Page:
The most effective method is to power off your system completely (not sleep or hibernate mode) when it’s at risk of physical loss. This is inconvenient, but I’m going to start powering off when I’m in higher risk areas (like airport security) and can’t maintain physical control of the system.
Which brings recommendation number 2- don’t let someone steal your computer. I personally maintain physical control over my system nearly all the time when it’s out of my home (and I have a pretty good security system there). At hotels is the greatest risk, and I do tend to power off when I’m out of the room. You sales guys should start getting into the habit of not using sleep mode when you leave your computer locked in a rental car. At least until the encryption and laptop vendors come up with alternative protections.
For those of you with very sensitive information, combine file and folder encryption for sensitive files with your whole disk encryption. A few vendors offer this (feel free to brag in the comments guys). Just close those sensitive files or images before entering sleep mode, and make sure they are password protected and not linked to your normal login credentials.
Also consider an encryption system that supports storing the keys on a smart card (not in memory). I don’t believe there are many practical options today, but expect to see them crop up thanks to this paper.
Finally, ask your vendor their plans to manage this risk. Today it’s not a big deal, but we don’t know if it will be 2 weeks, 2 months, or two years before public tools appear (and it’s safe to assume some governments have this by now – or more accurately, it would be unsafe and foolish to assume any government does note have this capability by now).
Thus, your overall risk is currently low but growing. You can reduce that risk through good habits and some additional software.
What Vendors Can Do
I don’t know to what degree this technique works on commercial encryption products, but vendors should evaluate the risk to their products and keep customers updated. Saying it isn’t a problem or the risk is low isn’t the right answer- you’ll lose customers that way. If you are working on a solution, let them know since the risk really is low for now.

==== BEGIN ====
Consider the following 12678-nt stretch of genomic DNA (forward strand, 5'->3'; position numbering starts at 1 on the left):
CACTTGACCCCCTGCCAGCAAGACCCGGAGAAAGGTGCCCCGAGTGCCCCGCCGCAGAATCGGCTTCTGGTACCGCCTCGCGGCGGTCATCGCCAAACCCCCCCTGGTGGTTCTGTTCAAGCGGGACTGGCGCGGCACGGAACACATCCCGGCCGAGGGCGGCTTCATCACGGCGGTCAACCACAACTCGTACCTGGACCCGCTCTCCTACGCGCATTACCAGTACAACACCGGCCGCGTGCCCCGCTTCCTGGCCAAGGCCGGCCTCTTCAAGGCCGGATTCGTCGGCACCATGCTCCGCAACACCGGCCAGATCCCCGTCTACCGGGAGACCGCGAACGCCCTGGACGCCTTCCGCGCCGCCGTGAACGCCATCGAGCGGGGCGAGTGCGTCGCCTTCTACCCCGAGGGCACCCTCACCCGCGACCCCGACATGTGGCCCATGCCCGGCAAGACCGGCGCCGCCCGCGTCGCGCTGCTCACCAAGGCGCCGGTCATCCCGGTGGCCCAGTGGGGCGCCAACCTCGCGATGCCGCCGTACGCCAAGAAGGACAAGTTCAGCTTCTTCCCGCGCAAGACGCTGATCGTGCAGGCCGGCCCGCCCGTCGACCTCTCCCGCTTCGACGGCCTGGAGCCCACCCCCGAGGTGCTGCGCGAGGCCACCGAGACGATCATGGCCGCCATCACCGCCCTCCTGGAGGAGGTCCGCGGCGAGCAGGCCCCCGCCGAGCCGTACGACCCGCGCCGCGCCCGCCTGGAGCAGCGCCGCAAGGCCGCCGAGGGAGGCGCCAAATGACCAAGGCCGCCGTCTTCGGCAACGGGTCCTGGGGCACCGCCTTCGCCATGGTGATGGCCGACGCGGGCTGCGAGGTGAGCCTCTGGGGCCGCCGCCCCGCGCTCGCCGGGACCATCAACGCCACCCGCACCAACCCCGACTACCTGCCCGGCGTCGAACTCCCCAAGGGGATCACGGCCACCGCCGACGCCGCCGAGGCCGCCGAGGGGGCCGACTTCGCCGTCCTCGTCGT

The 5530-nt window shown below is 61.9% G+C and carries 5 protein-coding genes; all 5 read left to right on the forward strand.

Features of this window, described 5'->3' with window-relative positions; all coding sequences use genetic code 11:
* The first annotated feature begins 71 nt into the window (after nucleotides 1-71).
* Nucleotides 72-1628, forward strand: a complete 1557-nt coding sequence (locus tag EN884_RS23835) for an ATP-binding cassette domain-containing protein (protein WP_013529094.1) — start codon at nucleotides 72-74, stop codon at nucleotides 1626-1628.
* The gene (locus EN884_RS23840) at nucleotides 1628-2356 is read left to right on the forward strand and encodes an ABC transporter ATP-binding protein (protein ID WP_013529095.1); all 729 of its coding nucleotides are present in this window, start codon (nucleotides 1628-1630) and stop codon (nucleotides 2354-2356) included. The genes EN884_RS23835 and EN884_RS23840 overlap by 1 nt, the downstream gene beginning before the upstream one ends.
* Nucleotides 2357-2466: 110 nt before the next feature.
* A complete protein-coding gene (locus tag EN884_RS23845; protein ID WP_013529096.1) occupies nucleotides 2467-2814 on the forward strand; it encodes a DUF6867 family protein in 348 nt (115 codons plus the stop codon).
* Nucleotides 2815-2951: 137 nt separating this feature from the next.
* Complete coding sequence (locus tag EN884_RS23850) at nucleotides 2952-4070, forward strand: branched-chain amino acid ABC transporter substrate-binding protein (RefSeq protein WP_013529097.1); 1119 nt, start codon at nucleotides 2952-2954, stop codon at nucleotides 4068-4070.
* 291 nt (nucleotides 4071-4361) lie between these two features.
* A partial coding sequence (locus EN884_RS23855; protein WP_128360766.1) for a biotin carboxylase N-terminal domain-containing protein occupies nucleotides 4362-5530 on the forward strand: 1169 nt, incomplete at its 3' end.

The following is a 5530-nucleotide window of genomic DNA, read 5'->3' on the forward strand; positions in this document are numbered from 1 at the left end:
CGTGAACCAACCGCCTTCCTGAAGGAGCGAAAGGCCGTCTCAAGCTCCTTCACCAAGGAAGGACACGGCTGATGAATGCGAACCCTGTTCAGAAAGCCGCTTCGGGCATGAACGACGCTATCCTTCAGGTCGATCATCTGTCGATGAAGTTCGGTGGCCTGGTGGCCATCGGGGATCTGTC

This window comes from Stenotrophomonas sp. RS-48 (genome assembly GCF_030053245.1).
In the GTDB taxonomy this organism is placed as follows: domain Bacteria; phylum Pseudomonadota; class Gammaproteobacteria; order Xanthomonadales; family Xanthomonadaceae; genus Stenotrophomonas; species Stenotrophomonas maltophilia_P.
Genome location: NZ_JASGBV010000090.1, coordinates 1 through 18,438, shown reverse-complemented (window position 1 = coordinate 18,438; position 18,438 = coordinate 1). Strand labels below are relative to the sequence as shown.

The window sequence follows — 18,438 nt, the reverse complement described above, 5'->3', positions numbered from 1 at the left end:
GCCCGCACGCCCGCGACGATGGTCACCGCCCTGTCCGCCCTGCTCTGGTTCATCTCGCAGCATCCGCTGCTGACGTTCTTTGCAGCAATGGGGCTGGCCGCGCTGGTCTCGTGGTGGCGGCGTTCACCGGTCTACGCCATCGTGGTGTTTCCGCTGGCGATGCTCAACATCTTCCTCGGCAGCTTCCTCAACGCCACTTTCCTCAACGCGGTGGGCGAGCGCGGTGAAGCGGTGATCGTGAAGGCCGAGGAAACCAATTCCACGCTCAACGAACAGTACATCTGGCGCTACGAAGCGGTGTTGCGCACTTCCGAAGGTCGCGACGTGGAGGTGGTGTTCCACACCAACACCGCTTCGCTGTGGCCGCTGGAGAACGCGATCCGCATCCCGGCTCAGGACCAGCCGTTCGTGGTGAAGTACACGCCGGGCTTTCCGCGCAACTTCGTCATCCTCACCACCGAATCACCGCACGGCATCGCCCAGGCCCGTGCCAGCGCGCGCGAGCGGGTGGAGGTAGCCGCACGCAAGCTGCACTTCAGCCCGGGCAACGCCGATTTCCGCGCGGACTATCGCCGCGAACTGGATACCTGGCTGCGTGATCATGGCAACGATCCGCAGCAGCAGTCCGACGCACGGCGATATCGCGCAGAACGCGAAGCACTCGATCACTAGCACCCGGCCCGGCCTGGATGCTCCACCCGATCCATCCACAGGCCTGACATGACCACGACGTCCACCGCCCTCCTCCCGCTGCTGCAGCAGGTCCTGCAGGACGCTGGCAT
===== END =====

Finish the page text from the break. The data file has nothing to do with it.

I suspect we’ll see a couple of different approaches. Over time, this is something that will migrate into hardware- even just a small bit of RAM soldered to the board, probably integrated with some future, mythical, TPM. On the software side I have to believe there are ways we can reduce the risk- for example, flushing the active key from memory during sleep (while turning off hibernate, which writes memory to disk and is always bad anyway) and transitioning to a password protected temp key to access the primary key.
Hardware tokens/smart cards are another great option, assuming we can control active access to the key and you remember to unplug it. There are a lot of really smart engineers out there who will probably come up with fixes, at least for third party encryption tools, before this attack becomes widespread.
This is an impressive and serious attack we all need to take extremely seriously. You are at risk if you lose physical control of an encrypted system that is either powered on or in sleep or hibernate mode.
Turning off your system when it’s at greatest risk of loss or theft is a very effective mitigation, but it will be difficult to train average users to stop using sleep mode due to the convenience.
Using file encryption for sensitive content in combination with whole disk may also reduce the risk when done properly.
Talk to your vendor, and make sure they are REALLY not susceptible or have a roadmap to eliminate this method of attack. If they offer the protection, understand and implement the necessary configuration profile, which may not be the default.
Vendors: talk to your customers and get working on the problem if you are vulnerable. Recognize that hardware solutions are always longer term and you should really see if there is a way to offer protection within the software.
Me? I’m not too worried, but I have extremely good habits around the physical control of my laptop, and will now shut down more under certain circumstances. Since I have a fast Mac, rebooting isn’t all that bad anyway…